A view on COVID-19 from Japan

As the global response to COVID-19 ramps up, the Asia Media Centre takes a look at Kiwis on the ground in Asia and how they're dealing with it. Here's Corey Wallace, currently based in Japan.

After 12 years away, including the last four in Berlin, I moved back to Japan in late-December. I immediately wondered what I had walked into as I arrived at my new family home in Yokohama, a port city in Kanagawa Prefecture right next to Tokyo.

A hitherto unseen coronavirus variant was already making headlines across the East China Sea in Hubei province, while the spectre of a potentially record-breaking influenza season was already menacing Japan.

Not long after, the first Japanese death from COVID-19—a local Kanagawa resident—was reported while the now infamous Diamond Princess cruise ship pulled into Yokohama harbour not that far from my residence. 

nagatoshi shimamura ZLjMqugKoDA unsplash 2Yokohama is one of the largest cities in Japan and is the capital of the Kanagawa Prefecture. Photo by Nagatoshi Shimamura on Unsplash

Not too long after that, most Japanese schools decided to close.

Fast forward, things are still on edge here, but nothing like the situations seen in other countries.

There are daily reports of new cases and deaths from COVID-19, and clusters have formed in certain cities in Japan. But things do not yet appear to have spun out of control.

The early cancellation of most major outdoor events that would be a high risk for transmission has likely helped. Likewise, the closing of schools and other indoor facilities and businesses that would result in the forming of the dreaded corona cluster.

In fact, the flu season was cut off at its knees as influenza cases and hospitalizations dropped to less than one-half of the previous year’s numbers for January and February despite initially trending at four times the 2019 season!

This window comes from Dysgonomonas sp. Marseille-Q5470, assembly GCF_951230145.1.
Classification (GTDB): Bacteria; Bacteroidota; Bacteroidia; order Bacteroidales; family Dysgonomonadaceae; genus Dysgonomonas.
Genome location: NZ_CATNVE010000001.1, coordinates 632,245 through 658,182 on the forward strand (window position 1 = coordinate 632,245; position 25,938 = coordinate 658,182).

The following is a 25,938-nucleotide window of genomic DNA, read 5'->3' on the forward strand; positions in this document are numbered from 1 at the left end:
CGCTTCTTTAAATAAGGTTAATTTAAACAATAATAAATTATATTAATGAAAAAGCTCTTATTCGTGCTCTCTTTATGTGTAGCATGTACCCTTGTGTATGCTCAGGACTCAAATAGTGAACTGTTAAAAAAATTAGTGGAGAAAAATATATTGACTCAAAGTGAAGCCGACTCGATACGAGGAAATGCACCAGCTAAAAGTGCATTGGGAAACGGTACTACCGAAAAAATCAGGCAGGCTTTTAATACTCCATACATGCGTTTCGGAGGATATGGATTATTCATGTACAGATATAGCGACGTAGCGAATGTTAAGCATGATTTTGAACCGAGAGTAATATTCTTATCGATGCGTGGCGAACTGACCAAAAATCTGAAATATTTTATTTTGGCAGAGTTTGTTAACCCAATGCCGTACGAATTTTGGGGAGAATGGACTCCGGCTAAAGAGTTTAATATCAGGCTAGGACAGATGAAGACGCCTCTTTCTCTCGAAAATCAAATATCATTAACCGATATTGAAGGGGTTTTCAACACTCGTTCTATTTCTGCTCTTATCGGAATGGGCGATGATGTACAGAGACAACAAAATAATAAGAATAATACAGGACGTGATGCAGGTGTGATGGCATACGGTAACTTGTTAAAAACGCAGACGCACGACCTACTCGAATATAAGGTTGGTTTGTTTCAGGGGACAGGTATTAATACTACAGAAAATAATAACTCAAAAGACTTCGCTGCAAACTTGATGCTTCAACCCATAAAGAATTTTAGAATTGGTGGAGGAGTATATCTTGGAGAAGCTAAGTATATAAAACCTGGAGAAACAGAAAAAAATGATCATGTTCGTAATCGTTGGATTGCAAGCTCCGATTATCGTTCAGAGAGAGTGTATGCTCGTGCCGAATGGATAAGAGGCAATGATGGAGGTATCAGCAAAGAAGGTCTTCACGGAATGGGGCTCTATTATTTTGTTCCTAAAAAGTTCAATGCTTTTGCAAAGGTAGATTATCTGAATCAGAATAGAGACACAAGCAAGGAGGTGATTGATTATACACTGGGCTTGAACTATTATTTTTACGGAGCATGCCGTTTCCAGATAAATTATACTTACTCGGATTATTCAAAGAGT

In terms of daily life, you cannot avoid discussion of jishuku (自粛)—self-restraint—on Japanese television. How do we do it? How long will we have to do it for? Have we become complacent and tired of it? The resident teenager is not in the slightest bit concerned about having to observe self-restraint by staying home from school to read books and play Nintendo Switch.

CoreyCorey Wallace moved to Yokohama, Japan late last year with his family. Photo: Corey Wallace/Supplied

Jishuku is, however, a greater challenge for the three-year-old in the house, and therefore, his parents. All of the indoor play areas are closed, and soon after the three-year-old got his first taste, so too was Tokyo Disney.

Luckily, Yokohama has many various parks with open spaces that we have taken full advantage of as a family the weather warms up.

There are, so far, no restrictions on being outside which is more than a minor mercy for entertaining a toddler. As it was, I was already in jishuku mode—I had a three-month gap between my previous job and my new job at Kanagawa University here in Yokohama.

No salary and no work have meant that we have collectively been uniquely positioned to negotiate this period!

Like everyone else everywhere else, we are still apprehensive of what comes next.

There is no room for complacency, even for those countries and regions that have avoided the worst so far. For myself, as a political scientist, the current moment truly does feel like a historical inflection point. Reflecting on what it will all mean for global economic and geopolitical relations will have to wait, however. As everyone back home goes into lockdown, I hope you all stay safe. 

- Asia Media Centre